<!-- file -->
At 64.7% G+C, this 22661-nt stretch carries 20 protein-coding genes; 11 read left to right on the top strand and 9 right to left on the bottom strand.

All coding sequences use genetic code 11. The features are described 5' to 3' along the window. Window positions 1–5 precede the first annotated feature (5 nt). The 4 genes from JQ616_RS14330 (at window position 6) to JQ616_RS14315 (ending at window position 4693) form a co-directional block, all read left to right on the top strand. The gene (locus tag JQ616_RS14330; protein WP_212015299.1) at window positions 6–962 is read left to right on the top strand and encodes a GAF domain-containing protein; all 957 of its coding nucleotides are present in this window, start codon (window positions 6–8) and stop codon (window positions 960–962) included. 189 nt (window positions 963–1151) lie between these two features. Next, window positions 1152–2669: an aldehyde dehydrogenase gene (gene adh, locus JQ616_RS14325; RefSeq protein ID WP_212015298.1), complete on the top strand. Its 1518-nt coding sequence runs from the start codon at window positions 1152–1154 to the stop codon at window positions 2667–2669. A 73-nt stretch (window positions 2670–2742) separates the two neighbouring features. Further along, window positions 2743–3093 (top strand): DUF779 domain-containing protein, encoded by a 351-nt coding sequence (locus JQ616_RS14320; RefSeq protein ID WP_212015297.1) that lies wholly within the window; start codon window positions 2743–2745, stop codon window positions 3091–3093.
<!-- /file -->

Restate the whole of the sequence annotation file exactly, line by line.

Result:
At 64.7% G+C, this 22661-nt stretch carries 20 protein-coding genes; 11 read left to right on the top strand and 9 right to left on the bottom strand.

All coding sequences use genetic code 11. The features are described 5' to 3' along the window. Window positions 1–5 precede the first annotated feature (5 nt). The 4 genes from JQ616_RS14330 (at window position 6) to JQ616_RS14315 (ending at window position 4693) form a co-directional block, all read left to right on the top strand. The gene (locus tag JQ616_RS14330; protein WP_212015299.1) at window positions 6–962 is read left to right on the top strand and encodes a GAF domain-containing protein; all 957 of its coding nucleotides are present in this window, start codon (window positions 6–8) and stop codon (window positions 960–962) included. 189 nt (window positions 963–1151) lie between these two features. Next, window positions 1152–2669: an aldehyde dehydrogenase gene (gene adh, locus JQ616_RS14325; RefSeq protein ID WP_212015298.1), complete on the top strand. Its 1518-nt coding sequence runs from the start codon at window positions 1152–1154 to the stop codon at window positions 2667–2669. A 73-nt stretch (window positions 2670–2742) separates the two neighbouring features. Further along, window positions 2743–3093 (top strand): DUF779 domain-containing protein, encoded by a 351-nt coding sequence (locus JQ616_RS14320; RefSeq protein ID WP_212015297.1) that lies wholly within the window; start codon window positions 2743–2745, stop codon window positions 3091–3093.